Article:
Thee Hembeck Challenge

Copped from Mighty God King via See Below.

50 Things I Love About Comics

1. Peanuts and its collection of morose, neurotic, and quixotic kids made a big impression on this neurotic, quixotic, and morose individual.

2.  Batman in nearly all his incarnations (with the notable exception of Knightfall and Clooney/Kilmer’s rubber nippled bat-performances) and  “Bat,” as a prefix to just about anything. The Batmobile, Batcopter, Batarang, Batdance, and the oft-cited “Bat-Shark Repellent.” Favorite Batman artists: David Mazuchelli, Neal Adams, Brian Bolland, Jim Aparo, Bruce Timm, J.H. Williams, and Dustin Nguyen’s art in Detective Comics is really starting to grow on me.

3. Chris Ware as an artist representative of both comics past and future. Ware is obsessed with history (Chicago’s World’s Fair notably) as well as the idea of commodifying nostalgia. And while his hand-drawn font work and cleanly rendered characters often reflects those sensibilities, his graphic design sense is innovative and has taken page/panel composition beyond left-to-right and up-to-down American reading instincts in a way that is effective visually and emotionally. Ware is also representative of a breed of comic book creators who tend to be a morose, neurotic, and quixotic lot whose self-inflicted miseries are resonant of my own. (See also: Art Spiegelman, Ivan Brunetti, Kilhoffer, Chester Brown, et al.)

4. The X-Men. And okay, if I keep writing/posting pics as above– this post will be far, far too long. Maybe I’ve already lost you. Anyhow the X-Man I have always liked in particular is Cyclops. A lot of folks think Cyke is a humorless prick but I’ve always responded to his no-nonsense leadership, especially in opposition to gimmicky anti-heroes like Wolverine or Gambit. I mean, when in de hell does anyt’ing Gambit say makey sense, cher?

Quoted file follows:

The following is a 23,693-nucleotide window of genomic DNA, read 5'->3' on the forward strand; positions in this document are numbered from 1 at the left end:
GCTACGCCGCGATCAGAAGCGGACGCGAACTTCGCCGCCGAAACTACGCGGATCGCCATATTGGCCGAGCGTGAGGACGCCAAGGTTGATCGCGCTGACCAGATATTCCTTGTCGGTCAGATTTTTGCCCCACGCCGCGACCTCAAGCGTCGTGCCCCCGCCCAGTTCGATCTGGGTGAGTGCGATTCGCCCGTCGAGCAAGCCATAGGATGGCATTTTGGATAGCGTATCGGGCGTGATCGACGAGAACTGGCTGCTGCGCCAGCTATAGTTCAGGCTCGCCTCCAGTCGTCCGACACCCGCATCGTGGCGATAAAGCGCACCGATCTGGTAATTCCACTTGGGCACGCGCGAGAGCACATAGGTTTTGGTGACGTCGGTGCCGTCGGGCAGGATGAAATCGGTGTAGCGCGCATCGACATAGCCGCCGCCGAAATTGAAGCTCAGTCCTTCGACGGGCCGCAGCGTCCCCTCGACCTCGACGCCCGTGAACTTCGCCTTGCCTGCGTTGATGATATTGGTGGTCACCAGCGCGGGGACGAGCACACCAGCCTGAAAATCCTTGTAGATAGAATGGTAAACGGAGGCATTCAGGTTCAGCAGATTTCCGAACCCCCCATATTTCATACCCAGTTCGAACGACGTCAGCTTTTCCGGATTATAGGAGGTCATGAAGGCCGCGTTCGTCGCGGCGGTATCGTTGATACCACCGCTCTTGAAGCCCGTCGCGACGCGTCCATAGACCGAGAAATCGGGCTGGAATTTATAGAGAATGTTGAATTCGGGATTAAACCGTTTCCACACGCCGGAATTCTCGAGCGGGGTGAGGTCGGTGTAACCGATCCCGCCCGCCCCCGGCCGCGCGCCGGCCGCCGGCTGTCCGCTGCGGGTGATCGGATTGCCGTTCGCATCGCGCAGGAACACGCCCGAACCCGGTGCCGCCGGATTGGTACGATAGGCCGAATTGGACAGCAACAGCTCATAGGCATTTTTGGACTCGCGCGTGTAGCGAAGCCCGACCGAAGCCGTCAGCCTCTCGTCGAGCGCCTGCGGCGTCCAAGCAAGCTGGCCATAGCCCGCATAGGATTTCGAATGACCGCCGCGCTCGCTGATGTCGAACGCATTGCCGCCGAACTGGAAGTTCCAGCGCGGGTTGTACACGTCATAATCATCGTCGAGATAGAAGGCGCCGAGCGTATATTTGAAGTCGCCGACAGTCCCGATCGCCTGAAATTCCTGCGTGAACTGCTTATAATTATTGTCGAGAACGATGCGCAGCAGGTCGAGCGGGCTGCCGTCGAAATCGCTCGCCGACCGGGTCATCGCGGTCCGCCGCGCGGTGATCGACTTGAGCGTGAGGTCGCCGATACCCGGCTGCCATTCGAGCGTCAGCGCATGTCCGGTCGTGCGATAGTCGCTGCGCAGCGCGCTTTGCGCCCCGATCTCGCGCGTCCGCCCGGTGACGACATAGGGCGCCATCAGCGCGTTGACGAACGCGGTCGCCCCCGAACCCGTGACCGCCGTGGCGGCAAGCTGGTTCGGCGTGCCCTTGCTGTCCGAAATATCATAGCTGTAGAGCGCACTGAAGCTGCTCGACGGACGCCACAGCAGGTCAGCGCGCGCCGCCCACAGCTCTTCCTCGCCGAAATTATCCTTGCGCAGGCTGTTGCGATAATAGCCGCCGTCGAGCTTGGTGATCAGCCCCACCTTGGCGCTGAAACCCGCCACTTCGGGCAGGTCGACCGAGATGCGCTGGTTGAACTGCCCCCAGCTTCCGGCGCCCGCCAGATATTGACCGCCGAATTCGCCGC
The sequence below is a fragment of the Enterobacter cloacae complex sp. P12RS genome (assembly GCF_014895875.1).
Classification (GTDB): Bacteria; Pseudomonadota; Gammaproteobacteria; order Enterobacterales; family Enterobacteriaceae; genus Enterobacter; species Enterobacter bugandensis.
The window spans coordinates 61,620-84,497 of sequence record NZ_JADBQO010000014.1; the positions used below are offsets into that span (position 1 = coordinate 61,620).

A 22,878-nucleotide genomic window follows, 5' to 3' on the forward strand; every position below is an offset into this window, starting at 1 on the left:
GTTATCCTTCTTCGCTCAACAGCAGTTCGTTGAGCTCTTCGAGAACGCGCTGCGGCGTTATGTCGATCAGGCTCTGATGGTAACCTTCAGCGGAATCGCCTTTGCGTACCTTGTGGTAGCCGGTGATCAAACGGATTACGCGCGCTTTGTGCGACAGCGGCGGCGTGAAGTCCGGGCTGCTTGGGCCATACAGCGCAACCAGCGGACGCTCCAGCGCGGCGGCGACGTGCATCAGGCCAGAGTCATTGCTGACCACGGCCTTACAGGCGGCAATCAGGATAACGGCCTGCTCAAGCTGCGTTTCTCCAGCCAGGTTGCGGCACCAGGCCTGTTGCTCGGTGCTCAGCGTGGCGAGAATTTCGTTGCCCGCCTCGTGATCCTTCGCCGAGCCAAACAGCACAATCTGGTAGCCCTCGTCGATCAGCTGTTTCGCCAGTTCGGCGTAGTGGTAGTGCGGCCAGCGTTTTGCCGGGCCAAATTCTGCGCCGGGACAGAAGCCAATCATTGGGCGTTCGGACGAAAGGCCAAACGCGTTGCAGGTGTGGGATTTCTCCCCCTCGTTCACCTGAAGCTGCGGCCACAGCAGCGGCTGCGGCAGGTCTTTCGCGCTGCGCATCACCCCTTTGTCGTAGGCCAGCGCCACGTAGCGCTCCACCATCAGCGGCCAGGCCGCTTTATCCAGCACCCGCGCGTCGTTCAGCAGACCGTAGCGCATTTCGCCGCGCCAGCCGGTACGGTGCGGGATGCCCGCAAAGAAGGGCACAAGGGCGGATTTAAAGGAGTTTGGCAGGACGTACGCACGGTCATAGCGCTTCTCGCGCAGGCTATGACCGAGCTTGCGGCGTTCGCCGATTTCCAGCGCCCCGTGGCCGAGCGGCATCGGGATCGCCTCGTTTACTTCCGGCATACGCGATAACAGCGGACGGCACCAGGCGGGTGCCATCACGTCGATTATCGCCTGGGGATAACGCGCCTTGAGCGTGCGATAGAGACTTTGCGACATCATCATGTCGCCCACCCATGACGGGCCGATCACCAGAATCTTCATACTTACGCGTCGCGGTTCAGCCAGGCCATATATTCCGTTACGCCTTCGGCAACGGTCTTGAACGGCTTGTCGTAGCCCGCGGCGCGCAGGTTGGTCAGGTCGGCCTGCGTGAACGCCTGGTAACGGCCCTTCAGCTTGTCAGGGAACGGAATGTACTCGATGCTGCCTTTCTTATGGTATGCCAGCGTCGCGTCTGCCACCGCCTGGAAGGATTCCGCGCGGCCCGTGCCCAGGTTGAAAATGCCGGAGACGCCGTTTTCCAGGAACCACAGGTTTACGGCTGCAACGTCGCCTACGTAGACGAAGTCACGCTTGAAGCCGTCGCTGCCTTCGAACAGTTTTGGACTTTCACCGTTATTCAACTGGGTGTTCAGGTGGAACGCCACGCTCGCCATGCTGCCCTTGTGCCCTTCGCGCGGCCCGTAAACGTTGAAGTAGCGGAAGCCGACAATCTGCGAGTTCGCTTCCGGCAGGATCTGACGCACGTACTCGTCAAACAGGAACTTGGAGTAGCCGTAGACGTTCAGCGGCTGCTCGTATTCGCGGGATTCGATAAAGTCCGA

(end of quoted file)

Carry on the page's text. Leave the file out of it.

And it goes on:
5. Promethea and the idea that its heroine is both inspiration and imagination manifest. This is Alan Moore’s love letter to comics and writing and the pure joy of creating art. Even with all the metaphysical Tarot/Kabbalah/Magick stuff, I found Promethea to be one of Moore’s most accessible and enjoyable stories. The setup: a college student studying poetry becomes the latest embodiment of the Promethea archetype whose crimefighting becomes the entry point into the history of magick/religion, creation and the apocalypse. Dense with references to comics history, literary jokes, and metatextual elements– the plot (at least in the first 2-3 trades) moves it all along engagingly, thanks largely to J.H. Williams’ fantastic art. And why Weeping Gorilla doesn’t have his own title is a mystery.

6. Grant Morrison’s acid-washed approach to comics and continuity. Yes, sometimes he’s too clever for his own good (not ashamed to say The Invisibles lost me several times during its run) but his work on X-Men, Animal Man, and especially All-Star Superman have distilled those characters so cleanly while marrying them with a wildly inventive approach to science fiction, post modernism, and lateral thinking. Okay, the Xorn/Magneto thing wasn’t great but so much about the rest of that run was, more for how he defined the X-Men’s weaknesses than their strengths. I’m loving Final Crisis so far and while Batman RIP is making less and less sense with each installment– I’ve been thrown more by the subpar art in the latest issues  than the Batmite-haunted, post-hypnotic-trance drug-addled hypen hyphen Bruce Wayne. Jezebel still seems pretty thin as far as love interests go, though.